“They were in chaos that time. I was there to give medical assistance. I am a medical health provider so more or less they would call me,” Solano said.
“I did give [him] CPR and then when I couldn’t do anything else, I brought him to the hospital,” Solano told reporters following his surrender to Lacson.
Solano, also a UST law student , went on leave this year because of his job as a medical technologist.
He denied recruiting the victim to the fraternity, saying he did not even know Castillo. He said he met the victim only on two occasions—the first time was when he introduced himself and the second time was after the hazing.
Police on Sunday said the father of one of the primary suspects in Castillo’s hazing death, was expected to surrender by Monday.
Antonio Trangia, father of Ralph Trangia, will also turn over the vehicle used to bring Castillo’s body to Chinese General Hospital last week. The younger Trangia has fled the country.
Manila Police District director Chief Supt. Joel Coronel said Ralph’s parents could face charges.
“The father of Trangia, for being part of the conspiracy to obstruct justice and to cover up the case and the mother... because it can be shown that the mother... assisted in the escape of her son,” Coronel said.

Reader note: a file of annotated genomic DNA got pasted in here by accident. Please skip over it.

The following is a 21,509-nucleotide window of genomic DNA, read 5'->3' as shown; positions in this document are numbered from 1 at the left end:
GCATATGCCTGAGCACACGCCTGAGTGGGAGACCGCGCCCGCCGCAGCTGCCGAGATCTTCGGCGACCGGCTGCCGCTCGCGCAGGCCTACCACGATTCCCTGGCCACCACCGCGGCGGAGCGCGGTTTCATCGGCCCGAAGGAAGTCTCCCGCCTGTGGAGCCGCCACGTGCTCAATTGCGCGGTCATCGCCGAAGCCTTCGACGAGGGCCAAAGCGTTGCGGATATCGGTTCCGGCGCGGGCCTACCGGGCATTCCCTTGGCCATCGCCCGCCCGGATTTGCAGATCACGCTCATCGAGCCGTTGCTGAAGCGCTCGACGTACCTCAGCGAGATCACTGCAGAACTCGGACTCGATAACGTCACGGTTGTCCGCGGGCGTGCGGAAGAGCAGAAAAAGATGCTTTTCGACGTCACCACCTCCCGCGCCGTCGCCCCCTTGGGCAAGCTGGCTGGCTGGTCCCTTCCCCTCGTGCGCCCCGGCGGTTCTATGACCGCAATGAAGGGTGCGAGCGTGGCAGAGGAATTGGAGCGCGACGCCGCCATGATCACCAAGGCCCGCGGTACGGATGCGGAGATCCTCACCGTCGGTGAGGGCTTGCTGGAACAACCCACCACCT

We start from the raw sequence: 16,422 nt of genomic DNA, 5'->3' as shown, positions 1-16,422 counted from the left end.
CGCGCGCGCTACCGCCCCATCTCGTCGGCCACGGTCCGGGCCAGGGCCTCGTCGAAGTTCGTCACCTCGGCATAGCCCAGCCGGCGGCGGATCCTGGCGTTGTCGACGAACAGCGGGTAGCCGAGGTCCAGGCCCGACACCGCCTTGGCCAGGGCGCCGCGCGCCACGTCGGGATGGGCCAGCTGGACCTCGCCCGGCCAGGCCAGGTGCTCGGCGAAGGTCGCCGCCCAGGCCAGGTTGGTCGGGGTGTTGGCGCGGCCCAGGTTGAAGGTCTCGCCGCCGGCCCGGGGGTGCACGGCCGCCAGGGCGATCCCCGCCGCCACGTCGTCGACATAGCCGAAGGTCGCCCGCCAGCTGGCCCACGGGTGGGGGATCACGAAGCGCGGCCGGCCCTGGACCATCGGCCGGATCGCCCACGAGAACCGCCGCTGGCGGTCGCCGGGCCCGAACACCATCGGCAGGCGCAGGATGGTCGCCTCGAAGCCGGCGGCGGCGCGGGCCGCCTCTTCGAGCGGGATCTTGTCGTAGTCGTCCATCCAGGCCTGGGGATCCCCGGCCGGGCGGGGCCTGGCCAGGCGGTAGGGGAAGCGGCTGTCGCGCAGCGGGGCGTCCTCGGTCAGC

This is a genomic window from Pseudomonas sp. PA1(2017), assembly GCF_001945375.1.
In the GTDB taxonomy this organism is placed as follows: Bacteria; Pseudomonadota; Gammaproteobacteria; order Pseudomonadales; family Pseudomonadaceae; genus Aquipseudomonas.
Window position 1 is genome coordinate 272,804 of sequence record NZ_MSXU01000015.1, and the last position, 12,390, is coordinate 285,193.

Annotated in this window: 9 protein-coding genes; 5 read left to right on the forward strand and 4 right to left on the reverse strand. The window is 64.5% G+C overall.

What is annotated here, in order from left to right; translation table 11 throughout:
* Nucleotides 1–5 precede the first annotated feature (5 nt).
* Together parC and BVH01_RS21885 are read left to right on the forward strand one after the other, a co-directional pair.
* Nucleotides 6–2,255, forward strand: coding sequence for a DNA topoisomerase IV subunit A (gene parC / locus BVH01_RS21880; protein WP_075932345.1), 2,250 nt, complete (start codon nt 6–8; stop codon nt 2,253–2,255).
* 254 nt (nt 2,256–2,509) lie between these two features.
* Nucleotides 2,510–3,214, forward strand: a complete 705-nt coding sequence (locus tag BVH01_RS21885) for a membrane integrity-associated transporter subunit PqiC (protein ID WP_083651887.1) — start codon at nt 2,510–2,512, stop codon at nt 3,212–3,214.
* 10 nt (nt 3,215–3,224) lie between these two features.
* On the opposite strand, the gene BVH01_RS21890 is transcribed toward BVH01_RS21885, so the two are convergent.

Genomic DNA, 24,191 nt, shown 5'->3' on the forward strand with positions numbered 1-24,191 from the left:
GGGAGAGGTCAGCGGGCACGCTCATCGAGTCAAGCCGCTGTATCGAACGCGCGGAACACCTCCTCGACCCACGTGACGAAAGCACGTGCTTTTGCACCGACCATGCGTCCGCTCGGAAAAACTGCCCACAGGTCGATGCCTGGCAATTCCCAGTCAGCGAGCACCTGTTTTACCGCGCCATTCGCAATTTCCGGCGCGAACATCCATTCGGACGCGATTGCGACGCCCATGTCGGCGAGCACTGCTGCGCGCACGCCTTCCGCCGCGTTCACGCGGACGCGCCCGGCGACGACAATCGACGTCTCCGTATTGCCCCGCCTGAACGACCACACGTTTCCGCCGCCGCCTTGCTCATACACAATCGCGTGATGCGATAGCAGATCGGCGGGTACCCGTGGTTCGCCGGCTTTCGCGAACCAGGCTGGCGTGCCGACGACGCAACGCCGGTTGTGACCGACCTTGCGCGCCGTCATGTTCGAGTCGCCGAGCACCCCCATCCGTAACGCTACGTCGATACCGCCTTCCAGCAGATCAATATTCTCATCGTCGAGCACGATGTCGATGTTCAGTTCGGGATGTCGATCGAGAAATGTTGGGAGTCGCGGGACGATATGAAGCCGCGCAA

Ralph, together with his mother, were seen on security cameras at an immigration counter in Terminal 1 of the Ninoy Aquino International Airport during the early hours of Sept. 19. They boarded a flight for Chicago, Illinois.
No look-out bulletin had been issued yet against Trangia at the time.
Coronel said there are six more suspects they are looking at, including officers of Aegis Juris.
“Most of the suspects are hiding with the assistance and aid of other, mostly frat members... Locating them at this moment is difficult,” Coronel said.
“We have Solano but we are going to include the officers, at the very least, of the fraternity... so another six more will be included in the charges,” Coronel added.
Based on the information they obtained, Coronel said there were also Aegis Juris alumni present during the initiation rites.
The MPD chief said some names have been added to their list of persons of interest. He did not identify them, however.
The victim’s family learned about the incident when his mother Carminia Castillo received an anonymous text message saying that her son had been brought to the Chinese General Hospital.
Castillo’s parents went to the MPD headquarters to talk to Solano Sunday, but were unable to do so because he did not have a lawyer present.
Solano was earlier reported to be a “good samaritan” who found Catillo in Tondo, Manila and brought him to hospital, but his story was disputed by barangay officials in the area where he said he found the body.
Also on Sunday, the executive director of the Commission on Higher Education Julito Vitriolo said the 1995 Anti-Hazing Law must be amended because it does not prohibit hazing, but merely regulates it.
In an interview on radio dzBB, Vitriolo said that hazing should be “immediately prohibited,” and said the existing law recognizes the dangerous practices of fraternities or sororities.